What would have been the final driving of the nail into the coffin of electricity consumers in Nigeria with the new and higher electricity regimes was on Monday stopped by the leadership of the National Assembly.
At a meeting of chief executives of the Nigerian Electricity Regulatory Commission (NERC) and the distribution companies (DISCOs) with NASS leadership, it was resolved that the timing of the planned hike was wrong, given the global economic crisis arising from the coronavirus pandemic.
The new price hike, which would have taken off by July 1, would have seen Nigerians paying more for services they are not currently enjoying. It will now wait till the first quarter of 2021.
This intervention is prompt and commendable, though the wish of electricity consumers in Nigeria is the total abrogation of a new price regime until efficient, stable and reliable services are entrenched in the power sector.
Since 2013, when the Power Holding Company of Nigeria (PHCN) was unbundled and the subsequent privatisation of the power generation companies (GENCOs) and DISCOs, electricity consumers have had their necks pressed down by the murderous knees of these firms.
The average Nigerian electricity end-user is in bondage. He buys his own pole, cable and meter. He buys his own transformer or joins hands with the community, which is ultimately taken over by the DISCOs. Outrageous and indiscriminate bills are churned out every month without the meters read. Expecting regular electricity supply in Nigeria today is like climbing Mount Everest with bare hands: a mirage.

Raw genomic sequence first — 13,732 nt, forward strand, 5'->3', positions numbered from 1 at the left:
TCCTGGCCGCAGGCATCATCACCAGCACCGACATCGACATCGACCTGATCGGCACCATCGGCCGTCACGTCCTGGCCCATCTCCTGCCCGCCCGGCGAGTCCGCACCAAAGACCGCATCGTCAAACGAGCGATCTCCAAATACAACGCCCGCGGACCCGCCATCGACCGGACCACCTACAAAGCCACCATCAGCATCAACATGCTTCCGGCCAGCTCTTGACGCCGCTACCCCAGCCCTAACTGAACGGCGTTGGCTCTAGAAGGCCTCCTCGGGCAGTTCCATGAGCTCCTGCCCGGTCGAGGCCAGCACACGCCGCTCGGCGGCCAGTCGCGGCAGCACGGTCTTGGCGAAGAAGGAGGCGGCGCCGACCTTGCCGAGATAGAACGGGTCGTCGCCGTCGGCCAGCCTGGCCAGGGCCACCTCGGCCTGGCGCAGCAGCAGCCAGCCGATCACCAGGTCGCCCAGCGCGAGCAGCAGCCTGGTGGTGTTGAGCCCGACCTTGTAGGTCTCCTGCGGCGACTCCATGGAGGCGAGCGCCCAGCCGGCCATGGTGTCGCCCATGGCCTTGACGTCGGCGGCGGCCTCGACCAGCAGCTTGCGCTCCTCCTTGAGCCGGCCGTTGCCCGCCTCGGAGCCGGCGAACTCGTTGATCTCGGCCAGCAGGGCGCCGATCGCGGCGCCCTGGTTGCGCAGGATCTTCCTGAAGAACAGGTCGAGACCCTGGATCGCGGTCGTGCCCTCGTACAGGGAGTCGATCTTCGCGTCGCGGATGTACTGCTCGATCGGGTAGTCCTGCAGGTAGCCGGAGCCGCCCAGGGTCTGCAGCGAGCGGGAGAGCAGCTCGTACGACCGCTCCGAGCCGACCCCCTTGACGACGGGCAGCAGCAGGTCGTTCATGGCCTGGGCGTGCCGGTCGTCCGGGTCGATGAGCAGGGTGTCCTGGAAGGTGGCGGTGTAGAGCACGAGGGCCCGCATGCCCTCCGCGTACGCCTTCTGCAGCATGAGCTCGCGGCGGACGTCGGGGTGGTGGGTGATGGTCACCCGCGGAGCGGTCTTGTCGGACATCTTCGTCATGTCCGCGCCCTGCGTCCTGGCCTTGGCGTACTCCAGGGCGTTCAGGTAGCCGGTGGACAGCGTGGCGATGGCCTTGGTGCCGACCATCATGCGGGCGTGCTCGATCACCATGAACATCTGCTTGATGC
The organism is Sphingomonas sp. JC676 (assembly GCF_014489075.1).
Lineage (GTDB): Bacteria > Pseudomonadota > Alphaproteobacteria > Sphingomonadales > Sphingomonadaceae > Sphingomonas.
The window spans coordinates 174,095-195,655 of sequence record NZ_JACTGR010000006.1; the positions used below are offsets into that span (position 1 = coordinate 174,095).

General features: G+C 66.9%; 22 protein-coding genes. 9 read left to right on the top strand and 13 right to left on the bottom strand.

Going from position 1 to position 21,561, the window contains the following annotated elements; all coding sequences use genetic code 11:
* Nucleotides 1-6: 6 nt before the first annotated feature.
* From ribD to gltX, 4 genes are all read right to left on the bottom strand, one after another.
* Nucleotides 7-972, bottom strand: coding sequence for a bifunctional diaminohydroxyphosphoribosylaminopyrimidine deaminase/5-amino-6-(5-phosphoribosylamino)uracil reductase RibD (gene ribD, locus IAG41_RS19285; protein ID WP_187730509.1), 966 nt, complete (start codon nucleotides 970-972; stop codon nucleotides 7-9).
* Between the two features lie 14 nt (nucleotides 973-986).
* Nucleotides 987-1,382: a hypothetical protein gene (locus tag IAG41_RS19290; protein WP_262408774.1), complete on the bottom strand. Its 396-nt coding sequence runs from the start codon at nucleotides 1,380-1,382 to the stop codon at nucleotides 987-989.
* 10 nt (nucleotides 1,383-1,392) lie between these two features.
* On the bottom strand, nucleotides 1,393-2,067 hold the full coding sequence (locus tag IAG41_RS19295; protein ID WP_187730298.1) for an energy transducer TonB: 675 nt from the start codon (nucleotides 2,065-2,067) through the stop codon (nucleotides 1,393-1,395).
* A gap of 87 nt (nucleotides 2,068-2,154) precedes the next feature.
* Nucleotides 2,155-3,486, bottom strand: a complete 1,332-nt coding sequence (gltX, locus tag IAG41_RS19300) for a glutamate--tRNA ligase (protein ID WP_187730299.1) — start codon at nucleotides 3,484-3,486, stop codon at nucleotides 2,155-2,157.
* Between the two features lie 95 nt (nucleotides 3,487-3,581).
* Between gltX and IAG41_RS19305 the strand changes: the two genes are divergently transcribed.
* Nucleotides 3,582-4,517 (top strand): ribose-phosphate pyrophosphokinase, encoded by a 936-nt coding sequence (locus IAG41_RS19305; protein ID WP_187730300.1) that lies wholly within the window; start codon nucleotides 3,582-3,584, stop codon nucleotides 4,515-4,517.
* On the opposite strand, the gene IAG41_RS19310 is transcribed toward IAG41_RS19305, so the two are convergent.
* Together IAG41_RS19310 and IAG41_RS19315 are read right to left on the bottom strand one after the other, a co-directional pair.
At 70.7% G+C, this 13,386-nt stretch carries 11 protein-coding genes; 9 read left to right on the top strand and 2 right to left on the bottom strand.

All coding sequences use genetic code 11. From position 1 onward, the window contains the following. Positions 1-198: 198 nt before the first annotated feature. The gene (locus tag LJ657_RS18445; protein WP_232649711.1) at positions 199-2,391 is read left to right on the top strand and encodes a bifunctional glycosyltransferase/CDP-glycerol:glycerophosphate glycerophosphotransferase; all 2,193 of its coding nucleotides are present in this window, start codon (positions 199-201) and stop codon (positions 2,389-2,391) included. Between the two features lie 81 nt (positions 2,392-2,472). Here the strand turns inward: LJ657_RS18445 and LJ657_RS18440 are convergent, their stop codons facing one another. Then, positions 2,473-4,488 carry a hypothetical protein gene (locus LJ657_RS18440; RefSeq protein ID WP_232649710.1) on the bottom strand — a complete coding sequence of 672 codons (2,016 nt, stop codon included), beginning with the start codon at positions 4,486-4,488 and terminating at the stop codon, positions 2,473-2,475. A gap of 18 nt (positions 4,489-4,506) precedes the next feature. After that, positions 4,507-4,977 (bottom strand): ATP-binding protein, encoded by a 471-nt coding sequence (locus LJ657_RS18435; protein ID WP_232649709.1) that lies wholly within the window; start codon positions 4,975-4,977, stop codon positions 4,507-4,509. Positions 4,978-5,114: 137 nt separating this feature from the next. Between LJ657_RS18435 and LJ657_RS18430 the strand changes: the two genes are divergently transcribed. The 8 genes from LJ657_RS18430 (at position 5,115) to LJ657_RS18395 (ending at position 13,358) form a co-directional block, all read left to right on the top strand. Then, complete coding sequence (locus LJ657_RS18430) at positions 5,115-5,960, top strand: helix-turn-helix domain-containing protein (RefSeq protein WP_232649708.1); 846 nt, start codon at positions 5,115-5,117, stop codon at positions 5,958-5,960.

According to the NERC, over six million Nigerian households still face estimated billing and would have to contend with additional costs from the increased price of prepaid meters and the new price hike.
Last week, the World Bank approved a $750m loan for Nigeria’s power sector. It said the loan was for the recovery operation to achieve financial sustainability and enhance accountability in the sector. In releasing the loan, it explained that about 47 per cent of Nigerians do not have access to grid electricity and those who have access face regular power cuts.
It is expected that, with this latest injection of funds, the Federal Government will totally cancel the hike in tariff and concentrate on upgrading infrastructure and removing all the fundamental challenges crippling the sector. Without doing this, the new price regime, unfair and unjust as it is, will be counter-productive and is bound to fail, if it is allowed to be implemented by next year.
Right from the outset, the privatisation process was designed for failure as it was shrouded in secrecy. The audited accounts that should have revealed the degree of viscosity of liabilities or assests were kept away from the knowledge of potential investors.
This was so because the investors that government had made up its mind to hand over the power projects to were deficient both in financial muscle and in technical competence. The reward for handing over our collective assests on a platter of gold to incompetent bidders triggered the series of fraudulent bailout funds shortly after the takeover, which, sadly, has been sustained till today. Since they are incapable of turning around the deterioration of the privatised assets and add value to the chain, it has resulted in huge financial losses.
In the review of the sector in the first quarter (Q1) of 2020, the Federal Ministry of Power said Nigeria lost over N117.8 billiion to the unavailability of gas to fire thermal power plants and lack of transmission infrastructure, among other factors. Last week, during one of the periodic weeping and lamentation jamborees by the National Assembly, the Senate President, Ahmad Lawan, asserted that Nigeria loses N29 billiion annually to power outage.